Why the Chaser is going to put up a paywall

Despite the headline ‘Online Writer Dies Of Exposure‘ taking centre stage on the wall of our office, over the last 8ish years The Chaser’s online team have operated on the incredibly naive philosophy that we should operate as a public broadcaster, on the understanding that while it might not make us rich, the importance of trying to balance out the hundred or so news outlets blasting propaganda for Australia’s billionaires was worth taking a hit to the hip pocket for.

By and large we feel we’ve been reasonably successful on that front, both on the ‘not making a profit’ side of things, but more importantly in dragging the overton window of Australia’s public discussion slightly away from the ‘trans boogeymen are turning your kids into vegan muslims‘ cesspool of ‘journalism’ and slightly more in the direction of ‘hey maybe we should consider doing something about this climate apocalypse thing‘.

Okay so the latter is still quite controversial, but we’re making baby steps.

Recently, however, things have started to go a bit south with the whole ‘free internet’ thing.

First there was Google and the never-ending stream of ad sellers who offer to take a mere 40% of our website profits in order to provide you with an endless stream of **Desperate Singles**, Definitely Not Gambling Opportunities, and SHOCKING PHOTOS OF CELEBRITIES where You Won’t Believe What They Look Like Now!

But while these ads rapidly chipped away at the reputation of countless trusted news sites around the world, at least they were making good money, right? Well, not really. For a million people reading a story, we’d scrape in maybe one or two thousand dollars, and if we’re being honest, we were not reaching a million readers most months. Which quickly leads us to problem two: Zuckerberg ruining everything.

Around the late 2010s two big things happened with the magical click generator we all knew as Facebook. The first – the rise of fake news and the resulting risk of ‘laws’ suddenly applying to Silicon Valley – saw the world’s biggest social media company panic and suddenly switch off the gold taps that were until then driving millions of people to news sites every day. Overnight, services like Buzzfeed, Vice, Clickhole and Upworthy that had defined new media disappeared from people’s feeds, and as ad clicks dried up, so came the mass layoffs. The second blow, Facebook’s infamous ‘pivot to video’ saw companies invest heavily in producing video content in an attempt to recapture their lost audiences, only to find out Facebook had actually been faking video views by the order of millions, pushing many newsrooms out of business altogether when these ghost audiences failed to deliver any ad revenue.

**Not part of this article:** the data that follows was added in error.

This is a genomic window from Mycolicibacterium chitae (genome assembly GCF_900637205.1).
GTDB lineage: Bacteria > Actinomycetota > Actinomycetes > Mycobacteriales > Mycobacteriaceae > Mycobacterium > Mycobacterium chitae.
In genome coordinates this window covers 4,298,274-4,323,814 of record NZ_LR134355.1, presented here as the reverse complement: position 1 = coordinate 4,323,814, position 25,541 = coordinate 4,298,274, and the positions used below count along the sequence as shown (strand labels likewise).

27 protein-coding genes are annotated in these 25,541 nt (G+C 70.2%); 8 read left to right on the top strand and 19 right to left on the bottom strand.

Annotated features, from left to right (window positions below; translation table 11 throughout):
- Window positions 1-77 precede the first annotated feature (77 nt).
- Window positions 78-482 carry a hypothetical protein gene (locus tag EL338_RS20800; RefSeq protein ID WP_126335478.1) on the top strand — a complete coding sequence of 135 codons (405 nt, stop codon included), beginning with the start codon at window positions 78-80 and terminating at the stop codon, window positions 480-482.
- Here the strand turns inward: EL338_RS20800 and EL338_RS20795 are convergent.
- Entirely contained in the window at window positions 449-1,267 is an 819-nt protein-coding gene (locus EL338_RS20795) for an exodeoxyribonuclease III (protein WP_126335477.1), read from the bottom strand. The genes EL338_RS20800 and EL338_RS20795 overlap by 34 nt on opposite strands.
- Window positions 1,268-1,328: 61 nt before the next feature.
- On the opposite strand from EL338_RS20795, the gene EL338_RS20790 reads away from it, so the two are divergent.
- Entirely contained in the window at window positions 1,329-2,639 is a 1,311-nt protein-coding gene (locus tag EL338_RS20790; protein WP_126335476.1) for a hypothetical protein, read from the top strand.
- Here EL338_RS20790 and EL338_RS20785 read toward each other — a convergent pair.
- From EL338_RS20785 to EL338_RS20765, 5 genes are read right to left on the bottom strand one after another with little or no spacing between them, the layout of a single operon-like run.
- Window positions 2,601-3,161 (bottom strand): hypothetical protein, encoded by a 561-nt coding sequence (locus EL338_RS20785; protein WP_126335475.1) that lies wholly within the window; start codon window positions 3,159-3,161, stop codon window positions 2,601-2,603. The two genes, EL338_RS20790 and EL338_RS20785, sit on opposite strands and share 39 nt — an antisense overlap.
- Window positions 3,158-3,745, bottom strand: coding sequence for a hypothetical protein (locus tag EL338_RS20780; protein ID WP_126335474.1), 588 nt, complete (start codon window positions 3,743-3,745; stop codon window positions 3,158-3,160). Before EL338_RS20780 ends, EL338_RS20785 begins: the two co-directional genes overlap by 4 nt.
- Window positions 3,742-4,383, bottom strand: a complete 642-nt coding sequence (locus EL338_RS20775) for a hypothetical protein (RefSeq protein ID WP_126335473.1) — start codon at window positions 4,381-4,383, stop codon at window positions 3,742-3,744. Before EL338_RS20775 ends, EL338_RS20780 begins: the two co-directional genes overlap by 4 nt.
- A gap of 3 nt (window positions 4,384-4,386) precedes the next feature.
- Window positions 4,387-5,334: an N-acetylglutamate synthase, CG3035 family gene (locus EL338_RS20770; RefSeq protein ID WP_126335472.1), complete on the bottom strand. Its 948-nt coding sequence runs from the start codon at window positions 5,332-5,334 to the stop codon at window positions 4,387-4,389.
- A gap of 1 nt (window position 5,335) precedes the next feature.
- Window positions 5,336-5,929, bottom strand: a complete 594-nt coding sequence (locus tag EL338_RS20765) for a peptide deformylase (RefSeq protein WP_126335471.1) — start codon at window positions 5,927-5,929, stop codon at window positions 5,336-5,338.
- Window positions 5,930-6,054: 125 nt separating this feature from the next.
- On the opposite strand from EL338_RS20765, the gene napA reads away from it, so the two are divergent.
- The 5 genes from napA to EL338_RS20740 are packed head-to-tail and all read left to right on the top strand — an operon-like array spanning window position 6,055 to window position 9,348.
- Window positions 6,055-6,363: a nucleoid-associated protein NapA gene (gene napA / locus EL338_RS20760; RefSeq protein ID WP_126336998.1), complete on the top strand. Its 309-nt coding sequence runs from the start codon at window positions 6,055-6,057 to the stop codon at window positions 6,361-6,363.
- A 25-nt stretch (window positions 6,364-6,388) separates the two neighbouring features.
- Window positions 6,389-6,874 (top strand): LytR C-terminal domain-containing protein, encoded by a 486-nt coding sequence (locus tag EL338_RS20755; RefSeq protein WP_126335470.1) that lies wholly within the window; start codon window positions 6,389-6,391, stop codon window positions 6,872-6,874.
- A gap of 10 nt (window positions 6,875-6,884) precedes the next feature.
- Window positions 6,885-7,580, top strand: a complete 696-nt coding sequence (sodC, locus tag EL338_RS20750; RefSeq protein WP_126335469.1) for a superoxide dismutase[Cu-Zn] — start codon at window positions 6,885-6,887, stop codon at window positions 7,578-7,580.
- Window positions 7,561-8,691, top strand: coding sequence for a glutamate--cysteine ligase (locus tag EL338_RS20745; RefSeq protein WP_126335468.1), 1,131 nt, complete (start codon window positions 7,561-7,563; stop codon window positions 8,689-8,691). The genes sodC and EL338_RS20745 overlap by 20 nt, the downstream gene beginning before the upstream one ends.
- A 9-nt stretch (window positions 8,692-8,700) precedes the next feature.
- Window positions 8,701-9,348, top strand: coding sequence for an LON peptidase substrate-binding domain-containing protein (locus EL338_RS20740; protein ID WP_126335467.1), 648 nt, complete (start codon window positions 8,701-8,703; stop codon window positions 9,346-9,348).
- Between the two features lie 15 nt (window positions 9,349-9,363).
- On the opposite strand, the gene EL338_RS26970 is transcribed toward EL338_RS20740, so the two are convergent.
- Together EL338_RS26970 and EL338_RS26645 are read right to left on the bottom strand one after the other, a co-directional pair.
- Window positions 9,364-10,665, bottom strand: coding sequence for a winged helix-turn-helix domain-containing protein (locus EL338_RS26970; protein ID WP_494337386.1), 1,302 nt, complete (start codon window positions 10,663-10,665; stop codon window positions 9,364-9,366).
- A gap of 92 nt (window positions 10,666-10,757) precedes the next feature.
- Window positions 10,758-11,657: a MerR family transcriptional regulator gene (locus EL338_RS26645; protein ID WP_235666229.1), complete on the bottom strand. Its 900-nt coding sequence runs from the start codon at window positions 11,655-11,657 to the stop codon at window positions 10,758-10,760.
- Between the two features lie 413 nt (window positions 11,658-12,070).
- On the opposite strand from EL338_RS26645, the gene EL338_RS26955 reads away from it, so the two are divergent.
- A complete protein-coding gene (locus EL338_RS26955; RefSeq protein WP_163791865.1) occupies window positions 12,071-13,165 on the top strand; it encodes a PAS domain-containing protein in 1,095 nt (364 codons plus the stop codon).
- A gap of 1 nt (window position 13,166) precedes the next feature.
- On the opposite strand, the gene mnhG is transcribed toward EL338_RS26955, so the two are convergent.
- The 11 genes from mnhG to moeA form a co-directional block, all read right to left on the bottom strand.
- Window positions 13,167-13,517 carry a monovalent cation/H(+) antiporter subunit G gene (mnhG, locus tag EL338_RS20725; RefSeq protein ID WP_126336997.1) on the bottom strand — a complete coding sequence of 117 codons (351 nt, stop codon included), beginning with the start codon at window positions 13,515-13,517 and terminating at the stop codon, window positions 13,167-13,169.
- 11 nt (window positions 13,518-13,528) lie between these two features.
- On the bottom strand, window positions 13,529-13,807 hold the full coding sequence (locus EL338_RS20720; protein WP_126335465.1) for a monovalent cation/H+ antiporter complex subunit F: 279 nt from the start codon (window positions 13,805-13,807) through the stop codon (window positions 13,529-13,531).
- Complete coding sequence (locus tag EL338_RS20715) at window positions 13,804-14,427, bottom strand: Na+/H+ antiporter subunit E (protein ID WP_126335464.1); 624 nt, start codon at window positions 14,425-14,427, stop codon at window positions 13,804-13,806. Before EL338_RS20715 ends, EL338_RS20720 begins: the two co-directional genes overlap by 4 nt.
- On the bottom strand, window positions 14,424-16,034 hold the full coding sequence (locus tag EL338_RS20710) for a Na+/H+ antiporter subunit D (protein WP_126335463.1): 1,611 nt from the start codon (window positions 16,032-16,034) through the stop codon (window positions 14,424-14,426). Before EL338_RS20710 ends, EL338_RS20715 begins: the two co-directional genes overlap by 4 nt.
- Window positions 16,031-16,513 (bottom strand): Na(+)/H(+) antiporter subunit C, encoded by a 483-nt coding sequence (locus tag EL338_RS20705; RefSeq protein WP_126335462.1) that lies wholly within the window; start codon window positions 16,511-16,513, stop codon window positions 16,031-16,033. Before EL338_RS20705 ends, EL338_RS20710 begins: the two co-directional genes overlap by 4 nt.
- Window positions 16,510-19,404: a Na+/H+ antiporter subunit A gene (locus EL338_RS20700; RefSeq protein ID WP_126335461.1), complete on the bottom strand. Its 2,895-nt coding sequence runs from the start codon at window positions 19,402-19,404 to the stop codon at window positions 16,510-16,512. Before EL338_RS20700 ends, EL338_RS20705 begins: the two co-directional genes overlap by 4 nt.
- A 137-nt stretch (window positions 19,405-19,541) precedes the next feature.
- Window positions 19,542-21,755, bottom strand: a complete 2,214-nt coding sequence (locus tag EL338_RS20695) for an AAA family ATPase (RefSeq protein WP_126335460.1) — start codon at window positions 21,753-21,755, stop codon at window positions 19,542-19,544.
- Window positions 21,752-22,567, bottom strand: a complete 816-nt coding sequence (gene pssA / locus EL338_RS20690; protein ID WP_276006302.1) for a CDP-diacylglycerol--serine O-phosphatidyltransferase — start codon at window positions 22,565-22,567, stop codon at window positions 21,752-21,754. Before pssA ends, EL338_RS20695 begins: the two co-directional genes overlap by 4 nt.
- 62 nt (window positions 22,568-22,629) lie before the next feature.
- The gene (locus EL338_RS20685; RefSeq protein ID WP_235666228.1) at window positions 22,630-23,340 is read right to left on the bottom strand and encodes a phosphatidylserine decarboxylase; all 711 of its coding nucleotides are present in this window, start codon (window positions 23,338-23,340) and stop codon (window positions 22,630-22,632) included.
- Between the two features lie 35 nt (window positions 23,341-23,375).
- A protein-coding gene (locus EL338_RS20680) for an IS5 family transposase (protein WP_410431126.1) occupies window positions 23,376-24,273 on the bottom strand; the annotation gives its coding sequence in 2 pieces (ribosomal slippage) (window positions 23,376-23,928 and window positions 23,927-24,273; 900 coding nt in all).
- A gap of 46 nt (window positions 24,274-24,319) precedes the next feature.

Despite all this, The Chaser’s newsroom continued along unfazed. Working for free out of a freezing carpark, we didn’t have any money to lose in the first place, and we were lucky enough to have an audience which was willing to chip in and start throwing us a few dollars every month to keep the carpark’s fluorescent sensor light on. And so we powered through, growing our Twitter audience, joining Reddit, Instagram, and even TikTok in our mission to outcompete Murdoch’s stranglehold on the country’s media.

But unfortunately while you can beat one dumbass billionaire some of the time, you can’t beat all the dumbass billionaires all the time, and it turns out social media is rife with them.

Sensing a decline in the essential ‘coolness’ that keeps young kids joining social networks (and those ever important red lines going up for shareholders) the world’s richest cyborg Mark Zuckerberg continued to turn down the taps at Facebook, demoting ‘news articles’ further in people’s feeds, lest somebody accidentally click a link and spend some time outside the Zuckerverse. Instead Instagram became the new shiny thing – a brilliant image-only platform where the lack of links or buttons meant there was no risk of anyone ever leaving the app. Instead creators had the opportunity to become an ‘influencer’ – where you beg brands to give you free stuff in exchange for the privilege of tricking young women into purchasing laxatives weight loss tea. Needless to say, we were not flush with offers on this front.

Nevertheless in spite of social media being an unprofitable hellscape, we have chugged along, even as TikTok attempted to pay us in literal popcorn, and Reddit threw up every hurdle imaginable when we asked if maybe they could at least credit us when our headlines were being regularly plastered across their site. Hell, even Elon Musk’s plan to charge everybody $20 for the right to read some of the worst opinions on the planet didn’t particularly phase us. We’ve been kicked off that site plenty of times before and only came back more determined. In fact, despite the bruising weekly battles we fight behind the scenes just to keep our stories from being banned by the big American tech companies who wouldn’t know satire if it was clearly labeled in our about page, it isn’t social media that’s going to bring us to our knees.

What’s really put the nail in the coffin of The Free Chaser, is a little thing called GPT.